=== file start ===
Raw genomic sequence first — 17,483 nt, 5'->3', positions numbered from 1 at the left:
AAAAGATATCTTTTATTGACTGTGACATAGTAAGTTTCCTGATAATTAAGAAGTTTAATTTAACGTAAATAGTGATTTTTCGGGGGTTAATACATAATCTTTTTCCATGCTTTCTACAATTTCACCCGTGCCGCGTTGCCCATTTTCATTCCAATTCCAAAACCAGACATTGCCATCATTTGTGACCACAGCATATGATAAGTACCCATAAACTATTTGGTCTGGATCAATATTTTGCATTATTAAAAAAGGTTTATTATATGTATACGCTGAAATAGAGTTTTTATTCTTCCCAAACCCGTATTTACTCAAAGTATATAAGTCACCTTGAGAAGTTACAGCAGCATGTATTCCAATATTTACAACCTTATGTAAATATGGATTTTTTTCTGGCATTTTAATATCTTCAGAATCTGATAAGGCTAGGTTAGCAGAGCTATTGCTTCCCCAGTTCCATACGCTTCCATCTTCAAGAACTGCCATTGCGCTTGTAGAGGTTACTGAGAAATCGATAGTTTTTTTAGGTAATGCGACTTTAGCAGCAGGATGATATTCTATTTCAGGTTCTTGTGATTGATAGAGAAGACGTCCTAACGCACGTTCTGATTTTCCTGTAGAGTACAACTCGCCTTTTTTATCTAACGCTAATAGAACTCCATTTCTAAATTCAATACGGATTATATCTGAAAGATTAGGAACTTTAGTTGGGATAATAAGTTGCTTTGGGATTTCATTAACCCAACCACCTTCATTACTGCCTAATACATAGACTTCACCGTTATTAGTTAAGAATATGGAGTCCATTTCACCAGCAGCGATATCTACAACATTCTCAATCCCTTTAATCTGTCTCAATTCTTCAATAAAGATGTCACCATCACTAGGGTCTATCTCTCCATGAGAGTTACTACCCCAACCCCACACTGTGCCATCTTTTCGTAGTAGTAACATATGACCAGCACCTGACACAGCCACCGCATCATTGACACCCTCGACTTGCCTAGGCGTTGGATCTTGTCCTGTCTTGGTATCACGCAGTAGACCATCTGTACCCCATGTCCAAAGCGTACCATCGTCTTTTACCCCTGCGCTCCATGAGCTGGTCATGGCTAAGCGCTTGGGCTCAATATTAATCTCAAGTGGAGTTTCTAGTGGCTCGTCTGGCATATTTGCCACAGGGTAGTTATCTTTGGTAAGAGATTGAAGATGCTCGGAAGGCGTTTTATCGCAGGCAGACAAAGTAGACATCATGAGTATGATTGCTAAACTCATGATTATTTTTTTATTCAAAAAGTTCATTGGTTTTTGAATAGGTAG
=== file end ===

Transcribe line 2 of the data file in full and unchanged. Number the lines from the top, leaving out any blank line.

AAAAGATATCTTTTATTGACTGTGACATAGTAAGTTTCCTGATAATTAAGAAGTTTAATTTAACGTAAATAGTGATTTTTCGGGGGTTAATACATAATCTTTTTCCATGCTTTCTACAATTTCACCCGTGCCGCGTTGCCCATTTTCATTCCAATTCCAAAACCAGACATTGCCATCATTTGTGACCACAGCATATGATAAGTACCCATAAACTATTTGGTCTGGATCAATATTTTGCATTATTAAAAAAGGTTTATTATATGTATACGCTGAAATAGAGTTTTTATTCTTCCCAAACCCGTATTTACTCAAAGTATATAAGTCACCTTGAGAAGTTACAGCAGCATGTATTCCAATATTTACAACCTTATGTAAATATGGATTTTTTTCTGGCATTTTAATATCTTCAGAATCTGATAAGGCTAGGTTAGCAGAGCTATTGCTTCCCCAGTTCCATACGCTTCCATCTTCAAGAACTGCCATTGCGCTTGTAGAGGTTACTGAGAAATCGATAGTTTTTTTAGGTAATGCGACTTTAGCAGCAGGATGATATTCTATTTCAGGTTCTTGTGATTGATAGAGAAGACGTCCTAACGCACGTTCTGATTTTCCTGTAGAGTACAACTCGCCTTTTTTATCTAACGCTAATAGAACTCCATTTCTAAATTCAATACGGATTATATCTGAAAGATTAGGAACTTTAGTTGGGATAATAAGTTGCTTTGGGATTTCATTAACCCAACCACCTTCATTACTGCCTAATACATAGACTTCACCGTTATTAGTTAAGAATATGGAGTCCATTTCACCAGCAGCGATATCTACAACATTCTCAATCCCTTTAATCTGTCTCAATTCTTCAATAAAGATGTCACCATCACTAGGGTCTATCTCTCCATGAGAGTTACTACCCCAACCCCACACTGTGCCATCTTTTCGTAGTAGTAACATATGACCAGCACCTGACACAGCCACCGCATCATTGACACCCTCGACTTGCCTAGGCGTTGGATCTTGTCCTGTCTTGGTATCACGCAGTAGACCATCTGTACCCCATGTCCAAAGCGTACCATCGTCTTTTACCCCTGCGCTCCATGAGCTGGTCATGGCTAAGCGCTTGGGCTCAATATTAATCTCAAGTGGAGTTTCTAGTGGCTCGTCTGGCATATTTGCCACAGGGTAGTTATCTTTGGTAAGAGATTGAAGATGCTCGGAAGGCGTTTTATCGCAGGCAGACAAAGTAGACATCATGAGTATGATTGCTAAACTCATGATTATTTTTTTATTCAAAAAGTTCATTGGTTTTTGAATAGGTAG